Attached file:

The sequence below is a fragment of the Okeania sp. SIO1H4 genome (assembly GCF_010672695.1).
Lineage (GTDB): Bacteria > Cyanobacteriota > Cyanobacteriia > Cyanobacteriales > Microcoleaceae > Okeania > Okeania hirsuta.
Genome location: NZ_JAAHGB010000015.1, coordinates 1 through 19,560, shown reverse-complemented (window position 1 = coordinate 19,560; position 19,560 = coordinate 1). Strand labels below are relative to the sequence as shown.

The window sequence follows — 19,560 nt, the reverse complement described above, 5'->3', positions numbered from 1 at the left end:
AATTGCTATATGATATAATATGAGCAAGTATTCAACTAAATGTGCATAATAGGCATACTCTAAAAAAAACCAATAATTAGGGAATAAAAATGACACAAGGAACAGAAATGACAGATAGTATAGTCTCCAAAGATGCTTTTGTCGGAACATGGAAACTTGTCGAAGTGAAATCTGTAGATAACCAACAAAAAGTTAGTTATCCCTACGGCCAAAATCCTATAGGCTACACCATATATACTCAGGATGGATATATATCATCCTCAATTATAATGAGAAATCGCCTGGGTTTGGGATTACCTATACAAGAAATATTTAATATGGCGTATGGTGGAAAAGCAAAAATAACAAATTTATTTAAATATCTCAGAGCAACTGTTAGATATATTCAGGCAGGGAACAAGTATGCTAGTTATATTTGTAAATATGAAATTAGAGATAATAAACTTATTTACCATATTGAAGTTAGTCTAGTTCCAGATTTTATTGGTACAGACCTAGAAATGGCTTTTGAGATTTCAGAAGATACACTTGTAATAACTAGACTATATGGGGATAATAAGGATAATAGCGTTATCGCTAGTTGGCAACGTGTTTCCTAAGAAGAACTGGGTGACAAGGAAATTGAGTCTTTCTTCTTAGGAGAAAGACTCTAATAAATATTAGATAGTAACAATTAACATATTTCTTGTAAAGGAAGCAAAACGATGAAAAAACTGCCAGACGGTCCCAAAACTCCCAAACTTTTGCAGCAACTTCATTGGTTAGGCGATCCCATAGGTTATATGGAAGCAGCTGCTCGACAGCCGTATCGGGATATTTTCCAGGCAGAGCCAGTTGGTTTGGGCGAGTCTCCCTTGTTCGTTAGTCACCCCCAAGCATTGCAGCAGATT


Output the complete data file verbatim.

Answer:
The sequence below is a fragment of the Okeania sp. SIO1H4 genome (assembly GCF_010672695.1).
Lineage (GTDB): Bacteria > Cyanobacteriota > Cyanobacteriia > Cyanobacteriales > Microcoleaceae > Okeania > Okeania hirsuta.
Genome location: NZ_JAAHGB010000015.1, coordinates 1 through 19,560, shown reverse-complemented (window position 1 = coordinate 19,560; position 19,560 = coordinate 1). Strand labels below are relative to the sequence as shown.

The window sequence follows — 19,560 nt, the reverse complement described above, 5'->3', positions numbered from 1 at the left end:
AATTGCTATATGATATAATATGAGCAAGTATTCAACTAAATGTGCATAATAGGCATACTCTAAAAAAAACCAATAATTAGGGAATAAAAATGACACAAGGAACAGAAATGACAGATAGTATAGTCTCCAAAGATGCTTTTGTCGGAACATGGAAACTTGTCGAAGTGAAATCTGTAGATAACCAACAAAAAGTTAGTTATCCCTACGGCCAAAATCCTATAGGCTACACCATATATACTCAGGATGGATATATATCATCCTCAATTATAATGAGAAATCGCCTGGGTTTGGGATTACCTATACAAGAAATATTTAATATGGCGTATGGTGGAAAAGCAAAAATAACAAATTTATTTAAATATCTCAGAGCAACTGTTAGATATATTCAGGCAGGGAACAAGTATGCTAGTTATATTTGTAAATATGAAATTAGAGATAATAAACTTATTTACCATATTGAAGTTAGTCTAGTTCCAGATTTTATTGGTACAGACCTAGAAATGGCTTTTGAGATTTCAGAAGATACACTTGTAATAACTAGACTATATGGGGATAATAAGGATAATAGCGTTATCGCTAGTTGGCAACGTGTTTCCTAAGAAGAACTGGGTGACAAGGAAATTGAGTCTTTCTTCTTAGGAGAAAGACTCTAATAAATATTAGATAGTAACAATTAACATATTTCTTGTAAAGGAAGCAAAACGATGAAAAAACTGCCAGACGGTCCCAAAACTCCCAAACTTTTGCAGCAACTTCATTGGTTAGGCGATCCCATAGGTTATATGGAAGCAGCTGCTCGACAGCCGTATCGGGATATTTTCCAGGCAGAGCCAGTTGGTTTGGGCGAGTCTCCCTTGTTCGTTAGTCACCCCCAAGCATTGCAGCAGATT